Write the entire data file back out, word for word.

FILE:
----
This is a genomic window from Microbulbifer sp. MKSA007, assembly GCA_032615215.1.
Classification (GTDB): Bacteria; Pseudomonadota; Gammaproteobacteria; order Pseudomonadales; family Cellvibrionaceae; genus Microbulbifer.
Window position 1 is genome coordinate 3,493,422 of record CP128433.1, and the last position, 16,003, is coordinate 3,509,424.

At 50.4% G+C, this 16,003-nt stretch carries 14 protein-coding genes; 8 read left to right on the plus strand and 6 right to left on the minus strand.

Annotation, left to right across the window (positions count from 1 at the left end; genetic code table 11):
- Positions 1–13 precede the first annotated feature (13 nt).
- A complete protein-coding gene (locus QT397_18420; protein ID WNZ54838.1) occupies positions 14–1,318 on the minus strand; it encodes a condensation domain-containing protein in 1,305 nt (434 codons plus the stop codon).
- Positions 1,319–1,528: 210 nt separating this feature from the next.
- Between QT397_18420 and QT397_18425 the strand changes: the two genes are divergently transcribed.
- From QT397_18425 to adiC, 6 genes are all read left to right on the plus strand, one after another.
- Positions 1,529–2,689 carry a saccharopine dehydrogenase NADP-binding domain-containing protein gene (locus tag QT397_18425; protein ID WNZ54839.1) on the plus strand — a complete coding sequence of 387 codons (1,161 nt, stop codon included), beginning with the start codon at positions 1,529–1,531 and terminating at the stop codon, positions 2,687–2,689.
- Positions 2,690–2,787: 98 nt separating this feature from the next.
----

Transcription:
This is a genomic window from Microbulbifer sp. MKSA007, assembly GCA_032615215.1.
Classification (GTDB): Bacteria; Pseudomonadota; Gammaproteobacteria; order Pseudomonadales; family Cellvibrionaceae; genus Microbulbifer.
Window position 1 is genome coordinate 3,493,422 of record CP128433.1, and the last position, 16,003, is coordinate 3,509,424.

At 50.4% G+C, this 16,003-nt stretch carries 14 protein-coding genes; 8 read left to right on the plus strand and 6 right to left on the minus strand.

Annotation, left to right across the window (positions count from 1 at the left end; genetic code table 11):
- Positions 1–13 precede the first annotated feature (13 nt).
- A complete protein-coding gene (locus QT397_18420; protein ID WNZ54838.1) occupies positions 14–1,318 on the minus strand; it encodes a condensation domain-containing protein in 1,305 nt (434 codons plus the stop codon).
- Positions 1,319–1,528: 210 nt separating this feature from the next.
- Between QT397_18420 and QT397_18425 the strand changes: the two genes are divergently transcribed.
- From QT397_18425 to adiC, 6 genes are all read left to right on the plus strand, one after another.
- Positions 1,529–2,689 carry a saccharopine dehydrogenase NADP-binding domain-containing protein gene (locus tag QT397_18425; protein ID WNZ54839.1) on the plus strand — a complete coding sequence of 387 codons (1,161 nt, stop codon included), beginning with the start codon at positions 1,529–1,531 and terminating at the stop codon, positions 2,687–2,689.
- Positions 2,690–2,787: 98 nt separating this feature from the next.